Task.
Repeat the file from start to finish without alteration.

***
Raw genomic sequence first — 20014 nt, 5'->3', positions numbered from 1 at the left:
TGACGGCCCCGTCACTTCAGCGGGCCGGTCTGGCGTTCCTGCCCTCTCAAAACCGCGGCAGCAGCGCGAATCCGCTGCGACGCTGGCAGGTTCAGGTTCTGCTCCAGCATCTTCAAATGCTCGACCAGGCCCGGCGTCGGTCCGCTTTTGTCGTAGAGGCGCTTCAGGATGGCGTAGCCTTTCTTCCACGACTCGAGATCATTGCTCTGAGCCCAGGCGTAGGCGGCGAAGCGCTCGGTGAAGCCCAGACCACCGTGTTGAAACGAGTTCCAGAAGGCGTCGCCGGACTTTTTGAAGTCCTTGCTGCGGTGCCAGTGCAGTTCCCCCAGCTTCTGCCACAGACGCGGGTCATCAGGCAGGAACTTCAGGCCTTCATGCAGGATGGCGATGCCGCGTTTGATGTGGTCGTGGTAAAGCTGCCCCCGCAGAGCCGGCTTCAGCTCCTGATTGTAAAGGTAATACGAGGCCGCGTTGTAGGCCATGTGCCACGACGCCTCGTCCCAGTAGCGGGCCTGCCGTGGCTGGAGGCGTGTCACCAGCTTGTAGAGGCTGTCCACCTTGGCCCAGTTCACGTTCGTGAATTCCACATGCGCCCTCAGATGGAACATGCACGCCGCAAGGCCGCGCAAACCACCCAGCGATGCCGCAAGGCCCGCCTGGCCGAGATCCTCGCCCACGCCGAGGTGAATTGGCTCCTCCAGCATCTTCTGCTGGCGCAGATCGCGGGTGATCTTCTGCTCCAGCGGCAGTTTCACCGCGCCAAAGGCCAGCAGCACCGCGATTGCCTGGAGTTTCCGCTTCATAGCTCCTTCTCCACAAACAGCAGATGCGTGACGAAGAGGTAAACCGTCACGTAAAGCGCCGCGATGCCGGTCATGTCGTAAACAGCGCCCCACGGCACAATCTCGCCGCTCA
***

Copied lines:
Raw genomic sequence first — 20014 nt, 5'->3', positions numbered from 1 at the left:
TGACGGCCCCGTCACTTCAGCGGGCCGGTCTGGCGTTCCTGCCCTCTCAAAACCGCGGCAGCAGCGCGAATCCGCTGCGACGCTGGCAGGTTCAGGTTCTGCTCCAGCATCTTCAAATGCTCGACCAGGCCCGGCGTCGGTCCGCTTTTGTCGTAGAGGCGCTTCAGGATGGCGTAGCCTTTCTTCCACGACTCGAGATCATTGCTCTGAGCCCAGGCGTAGGCGGCGAAGCGCTCGGTGAAGCCCAGACCACCGTGTTGAAACGAGTTCCAGAAGGCGTCGCCGGACTTTTTGAAGTCCTTGCTGCGGTGCCAGTGCAGTTCCCCCAGCTTCTGCCACAGACGCGGGTCATCAGGCAGGAACTTCAGGCCTTCATGCAGGATGGCGATGCCGCGTTTGATGTGGTCGTGGTAAAGCTGCCCCCGCAGAGCCGGCTTCAGCTCCTGATTGTAAAGGTAATACGAGGCCGCGTTGTAGGCCATGTGCCACGACGCCTCGTCCCAGTAGCGGGCCTGCCGTGGCTGGAGGCGTGTCACCAGCTTGTAGAGGCTGTCCACCTTGGCCCAGTTCACGTTCGTGAATTCCACATGCGCCCTCAGATGGAACATGCACGCCGCAAGGCCGCGCAAACCACCCAGCGATGCCGCAAGGCCCGCCTGGCCGAGATCCTCGCCCACGCCGAGGTGAATTGGCTCCTCCAGCATCTTCTGCTGGCGCAGATCGCGGGTGATCTTCTGCTCCAGCGGCAGTTTCACCGCGCCAAAGGCCAGCAGCACCGCGATTGCCTGGAGTTTCCGCTTCATAGCTCCTTCTCCACAAACAGCAGATGCGTGACGAAGAGGTAAACCGTCACGTAAAGCGCCGCGATGCCGGTCATGTCGTAAACAGCGCCCCACGGCACAATCTCGCCGCTCA